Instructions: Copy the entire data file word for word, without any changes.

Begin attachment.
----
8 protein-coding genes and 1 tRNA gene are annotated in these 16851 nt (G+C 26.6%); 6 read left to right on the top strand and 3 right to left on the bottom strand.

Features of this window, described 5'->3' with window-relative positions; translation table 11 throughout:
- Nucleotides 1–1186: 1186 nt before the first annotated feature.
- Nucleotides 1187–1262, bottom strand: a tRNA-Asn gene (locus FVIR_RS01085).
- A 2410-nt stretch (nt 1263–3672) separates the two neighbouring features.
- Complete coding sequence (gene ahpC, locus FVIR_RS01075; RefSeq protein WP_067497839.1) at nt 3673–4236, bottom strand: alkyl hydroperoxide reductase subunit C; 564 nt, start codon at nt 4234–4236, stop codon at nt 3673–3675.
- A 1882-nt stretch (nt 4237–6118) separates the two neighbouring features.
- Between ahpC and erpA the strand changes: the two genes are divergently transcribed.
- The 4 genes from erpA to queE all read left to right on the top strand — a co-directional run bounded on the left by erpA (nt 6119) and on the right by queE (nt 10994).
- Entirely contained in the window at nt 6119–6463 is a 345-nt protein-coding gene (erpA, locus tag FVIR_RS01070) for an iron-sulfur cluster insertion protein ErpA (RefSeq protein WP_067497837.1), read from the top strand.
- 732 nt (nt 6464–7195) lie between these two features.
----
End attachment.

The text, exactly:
8 protein-coding genes and 1 tRNA gene are annotated in these 16851 nt (G+C 26.6%); 6 read left to right on the top strand and 3 right to left on the bottom strand.

Features of this window, described 5'->3' with window-relative positions; translation table 11 throughout:
- Nucleotides 1–1186: 1186 nt before the first annotated feature.
- Nucleotides 1187–1262, bottom strand: a tRNA-Asn gene (locus FVIR_RS01085).
- A 2410-nt stretch (nt 1263–3672) separates the two neighbouring features.
- Complete coding sequence (gene ahpC, locus FVIR_RS01075; RefSeq protein WP_067497839.1) at nt 3673–4236, bottom strand: alkyl hydroperoxide reductase subunit C; 564 nt, start codon at nt 4234–4236, stop codon at nt 3673–3675.
- A 1882-nt stretch (nt 4237–6118) separates the two neighbouring features.
- Between ahpC and erpA the strand changes: the two genes are divergently transcribed.
- The 4 genes from erpA to queE all read left to right on the top strand — a co-directional run bounded on the left by erpA (nt 6119) and on the right by queE (nt 10994).
- Entirely contained in the window at nt 6119–6463 is a 345-nt protein-coding gene (erpA, locus tag FVIR_RS01070) for an iron-sulfur cluster insertion protein ErpA (RefSeq protein WP_067497837.1), read from the top strand.
- 732 nt (nt 6464–7195) lie between these two features.